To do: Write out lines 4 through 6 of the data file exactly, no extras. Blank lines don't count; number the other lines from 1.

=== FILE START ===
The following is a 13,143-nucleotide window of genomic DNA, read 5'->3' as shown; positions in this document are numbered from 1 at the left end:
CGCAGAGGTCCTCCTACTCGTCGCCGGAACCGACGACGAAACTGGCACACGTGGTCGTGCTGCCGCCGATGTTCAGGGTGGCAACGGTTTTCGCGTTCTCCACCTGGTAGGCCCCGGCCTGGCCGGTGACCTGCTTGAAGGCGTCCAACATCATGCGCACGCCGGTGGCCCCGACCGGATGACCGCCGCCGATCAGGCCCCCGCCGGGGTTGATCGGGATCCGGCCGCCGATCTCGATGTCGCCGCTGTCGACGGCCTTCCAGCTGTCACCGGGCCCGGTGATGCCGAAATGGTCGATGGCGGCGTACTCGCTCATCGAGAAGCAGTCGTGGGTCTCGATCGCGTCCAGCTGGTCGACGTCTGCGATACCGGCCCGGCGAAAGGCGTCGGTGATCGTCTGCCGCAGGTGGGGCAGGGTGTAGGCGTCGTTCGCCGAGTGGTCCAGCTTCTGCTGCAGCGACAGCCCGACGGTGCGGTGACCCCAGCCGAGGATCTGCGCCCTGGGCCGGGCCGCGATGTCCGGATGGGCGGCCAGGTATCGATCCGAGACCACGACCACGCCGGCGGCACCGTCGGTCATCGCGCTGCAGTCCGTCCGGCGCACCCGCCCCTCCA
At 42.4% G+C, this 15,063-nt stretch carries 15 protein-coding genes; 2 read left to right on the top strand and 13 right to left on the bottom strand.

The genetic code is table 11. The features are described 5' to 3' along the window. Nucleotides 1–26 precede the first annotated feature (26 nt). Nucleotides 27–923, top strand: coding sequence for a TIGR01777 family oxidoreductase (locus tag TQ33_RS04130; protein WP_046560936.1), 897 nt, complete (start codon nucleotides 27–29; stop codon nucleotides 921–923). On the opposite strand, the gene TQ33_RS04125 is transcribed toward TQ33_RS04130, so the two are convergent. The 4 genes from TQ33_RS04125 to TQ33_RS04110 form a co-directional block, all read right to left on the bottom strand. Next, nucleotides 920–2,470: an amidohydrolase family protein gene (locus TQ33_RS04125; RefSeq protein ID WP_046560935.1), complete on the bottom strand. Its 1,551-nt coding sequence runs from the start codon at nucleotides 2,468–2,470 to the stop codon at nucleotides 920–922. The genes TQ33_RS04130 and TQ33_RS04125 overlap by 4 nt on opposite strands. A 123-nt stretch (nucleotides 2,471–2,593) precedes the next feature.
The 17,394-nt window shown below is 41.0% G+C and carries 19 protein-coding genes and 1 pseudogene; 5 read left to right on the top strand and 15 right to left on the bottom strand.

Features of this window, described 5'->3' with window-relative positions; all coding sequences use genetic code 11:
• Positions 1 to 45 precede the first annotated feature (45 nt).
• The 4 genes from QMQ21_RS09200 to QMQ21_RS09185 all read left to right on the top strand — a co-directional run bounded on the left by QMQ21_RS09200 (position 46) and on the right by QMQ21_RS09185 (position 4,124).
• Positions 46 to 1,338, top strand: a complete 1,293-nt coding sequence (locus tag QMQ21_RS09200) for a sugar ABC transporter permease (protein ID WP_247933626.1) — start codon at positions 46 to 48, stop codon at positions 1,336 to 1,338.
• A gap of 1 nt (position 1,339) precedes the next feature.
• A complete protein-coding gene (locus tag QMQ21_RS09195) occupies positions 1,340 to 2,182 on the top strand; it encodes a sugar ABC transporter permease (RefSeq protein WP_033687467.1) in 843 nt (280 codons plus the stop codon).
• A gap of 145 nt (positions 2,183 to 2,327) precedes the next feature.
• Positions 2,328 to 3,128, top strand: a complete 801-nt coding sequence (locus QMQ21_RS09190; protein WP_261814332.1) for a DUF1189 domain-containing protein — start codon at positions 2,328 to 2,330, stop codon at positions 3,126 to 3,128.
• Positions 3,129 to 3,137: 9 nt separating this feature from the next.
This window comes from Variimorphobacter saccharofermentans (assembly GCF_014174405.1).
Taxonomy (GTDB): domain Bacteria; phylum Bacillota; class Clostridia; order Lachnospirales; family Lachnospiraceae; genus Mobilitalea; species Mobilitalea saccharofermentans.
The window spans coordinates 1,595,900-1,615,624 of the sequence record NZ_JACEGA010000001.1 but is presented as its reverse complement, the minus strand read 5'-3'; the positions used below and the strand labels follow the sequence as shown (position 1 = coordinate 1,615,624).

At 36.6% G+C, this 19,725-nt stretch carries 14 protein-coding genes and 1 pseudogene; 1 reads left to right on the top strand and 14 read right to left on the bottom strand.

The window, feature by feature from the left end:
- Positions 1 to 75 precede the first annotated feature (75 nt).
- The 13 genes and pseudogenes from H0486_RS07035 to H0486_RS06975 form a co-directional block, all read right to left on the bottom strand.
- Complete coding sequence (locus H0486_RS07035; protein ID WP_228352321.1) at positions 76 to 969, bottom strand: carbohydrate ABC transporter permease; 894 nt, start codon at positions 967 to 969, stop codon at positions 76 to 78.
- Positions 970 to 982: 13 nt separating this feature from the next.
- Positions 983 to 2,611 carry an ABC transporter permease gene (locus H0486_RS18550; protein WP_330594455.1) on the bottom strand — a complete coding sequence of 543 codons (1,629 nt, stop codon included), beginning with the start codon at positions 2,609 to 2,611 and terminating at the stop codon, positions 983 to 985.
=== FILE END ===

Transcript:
The genetic code is table 11. The features are described 5' to 3' along the window. Nucleotides 1–26 precede the first annotated feature (26 nt). Nucleotides 27–923, top strand: coding sequence for a TIGR01777 family oxidoreductase (locus tag TQ33_RS04130; protein WP_046560936.1), 897 nt, complete (start codon nucleotides 27–29; stop codon nucleotides 921–923). On the opposite strand, the gene TQ33_RS04125 is transcribed toward TQ33_RS04130, so the two are convergent. The 4 genes from TQ33_RS04125 to TQ33_RS04110 form a co-directional block, all read right to left on the bottom strand. Next, nucleotides 920–2,470: an amidohydrolase family protein gene (locus TQ33_RS04125; RefSeq protein ID WP_046560935.1), complete on the bottom strand. Its 1,551-nt coding sequence runs from the start codon at nucleotides 2,468–2,470 to the stop codon at nucleotides 920–922. The genes TQ33_RS04130 and TQ33_RS04125 overlap by 4 nt on opposite strands. A 123-nt stretch (nucleotides 2,471–2,593) precedes the next feature.
The 17,394-nt window shown below is 41.0% G+C and carries 19 protein-coding genes and 1 pseudogene; 5 read left to right on the top strand and 15 right to left on the bottom strand.

Features of this window, described 5'->3' with window-relative positions; all coding sequences use genetic code 11: